Next Parliament Hurdle Following May’s Brexit Draft


For Brexiteers, Wednesday the 14th was a day of both celebration and concern, as ministers such as Esther McVey and Brexit Secretary Dominic Raab began dropping like flies after May’s cabinet vote. Following a five-hour meeting, it was announced that Theresa May’s cabinet was to officially back the latest Brexit draft, making the Prime Minister’s next obstacle to convince parliament of her decision.

The 585-page draft in question includes provisions for an assumed $50 billion-dollar financial settlement from the U.K. to the EU, as well as two articles that cover the right to permanent residence for one’s family. The draft also contains an abundance of less debated sections that would directly affect people’s lives, such as the preparation and transportation of food and the acceptance of identity cards by host states after the five year transition period ends.

According to article 8, this transitory period would end U.K. access to “any network, any information systems and any databases established on the basis of Union law,” which would most likely result in the restriction of regional cooperation and the limitation of  U.K. access to important information gathered by EU member states. A good portion of the draft also explains how the Northern Irish boarder would work especially with regards to travel, trade and protecting internal markets. These huge numbers of intricate details make this one of the most complex divorce documents in history.

The European Union has always been an issue in U.K. politics; although their influence in Europe was unmatched for most of the 20th century, there has been an ongoing debate regarding sovereignty versus cooperation. Greenland’s former representative to the EU, Lars Vesterbirk, warned that despite this problematic history, “British people should remember that the EU was created for the benefit of member states, not for those outside.” It is therefore fitting to question just how much Britain is willing to sacrifice for complete independence, considering the extent to which Brexit would irreversibly change the future of international cooperation, the status of IGO agreements, and the roles of travel, trade and response to environmental crisis.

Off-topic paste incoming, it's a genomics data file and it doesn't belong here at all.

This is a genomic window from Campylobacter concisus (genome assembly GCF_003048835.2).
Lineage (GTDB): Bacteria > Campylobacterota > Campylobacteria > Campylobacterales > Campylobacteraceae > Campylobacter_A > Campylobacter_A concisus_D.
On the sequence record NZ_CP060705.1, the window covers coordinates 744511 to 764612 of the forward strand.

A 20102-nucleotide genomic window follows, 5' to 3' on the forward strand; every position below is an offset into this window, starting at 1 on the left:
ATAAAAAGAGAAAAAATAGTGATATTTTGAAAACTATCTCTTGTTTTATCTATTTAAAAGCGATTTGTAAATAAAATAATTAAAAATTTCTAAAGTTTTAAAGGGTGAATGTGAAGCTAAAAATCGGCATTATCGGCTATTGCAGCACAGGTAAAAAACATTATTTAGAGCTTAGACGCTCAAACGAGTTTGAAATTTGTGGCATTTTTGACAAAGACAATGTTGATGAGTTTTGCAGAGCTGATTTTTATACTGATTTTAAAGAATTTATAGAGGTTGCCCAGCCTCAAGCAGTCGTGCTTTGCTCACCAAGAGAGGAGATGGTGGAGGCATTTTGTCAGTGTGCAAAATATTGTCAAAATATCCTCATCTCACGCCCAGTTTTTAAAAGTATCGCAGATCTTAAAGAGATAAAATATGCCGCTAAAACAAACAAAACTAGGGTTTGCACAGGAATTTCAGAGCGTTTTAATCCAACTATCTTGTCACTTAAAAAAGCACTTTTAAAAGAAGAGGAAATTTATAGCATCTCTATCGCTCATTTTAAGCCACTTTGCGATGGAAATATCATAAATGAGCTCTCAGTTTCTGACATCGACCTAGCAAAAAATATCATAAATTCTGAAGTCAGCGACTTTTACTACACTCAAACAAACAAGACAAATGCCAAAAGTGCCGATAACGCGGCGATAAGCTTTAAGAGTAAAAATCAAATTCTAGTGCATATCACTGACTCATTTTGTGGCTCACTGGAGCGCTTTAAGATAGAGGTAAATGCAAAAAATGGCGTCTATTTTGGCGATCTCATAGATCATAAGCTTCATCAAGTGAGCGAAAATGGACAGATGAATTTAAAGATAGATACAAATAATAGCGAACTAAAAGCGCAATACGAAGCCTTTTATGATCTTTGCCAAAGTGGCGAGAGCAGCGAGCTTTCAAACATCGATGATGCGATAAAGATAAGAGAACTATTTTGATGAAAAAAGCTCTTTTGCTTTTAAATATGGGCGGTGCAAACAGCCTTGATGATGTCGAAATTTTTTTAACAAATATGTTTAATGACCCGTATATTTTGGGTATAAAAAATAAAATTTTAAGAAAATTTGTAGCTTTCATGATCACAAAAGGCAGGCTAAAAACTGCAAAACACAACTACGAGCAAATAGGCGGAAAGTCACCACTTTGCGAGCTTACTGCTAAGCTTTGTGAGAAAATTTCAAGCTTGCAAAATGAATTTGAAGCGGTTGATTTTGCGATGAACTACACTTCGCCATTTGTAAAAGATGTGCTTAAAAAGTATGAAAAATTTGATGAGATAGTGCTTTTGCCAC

U.K. Prime Minister Teresa May described her cabinet’s support as a “decisive step” in the process of withdrawing from the EU. However other figures such as Nadine Dorries, who campaigned relentlessly for Brexit, are now criticizing the current draft for leaving the U.K. with no representatives to the European parliament. In fact, since cabinet acceptance of the draft, many ministers and citizens have publicly expressed their disdain, countering those who support May’s claim to the BBC that it “sets the framework for a future relationship deliver in our national interest.”

If the citizens who voted leave in the 2016 referendum and the ministers who helped compose it are so unhappy, it may be time for the U.K. as a whole to take a step back and examine what is best for the nation. If May and the Brexiteers are simply trying to push forward an agreement in order to reach a deadline instead of one that will benefit the U.K.’s future economy and international politics, then is it truly worth this rush and in-fighting?

There is still a long road ahead, with the final draft being laid before Parliament soon and the European Council meeting in the beginning of December. Later in 2019, the U.K. will also need to gain the European Parliament’s consent as well as the House of Lords. There are, however, many options for Parliament to take at this point, whether it be negotiating a new timeline with the EU divorce committee or setting up a new vote for U.K. citizens. Such a vote may decide if citizens really want to continue with the current draft, or if the majority of people have come to realize just how much they really benefit from being a part of the EU.

Taylor Mackin

I am attending Florida State University majoring in International Affairs with a concentration in Political science and minoring in communications.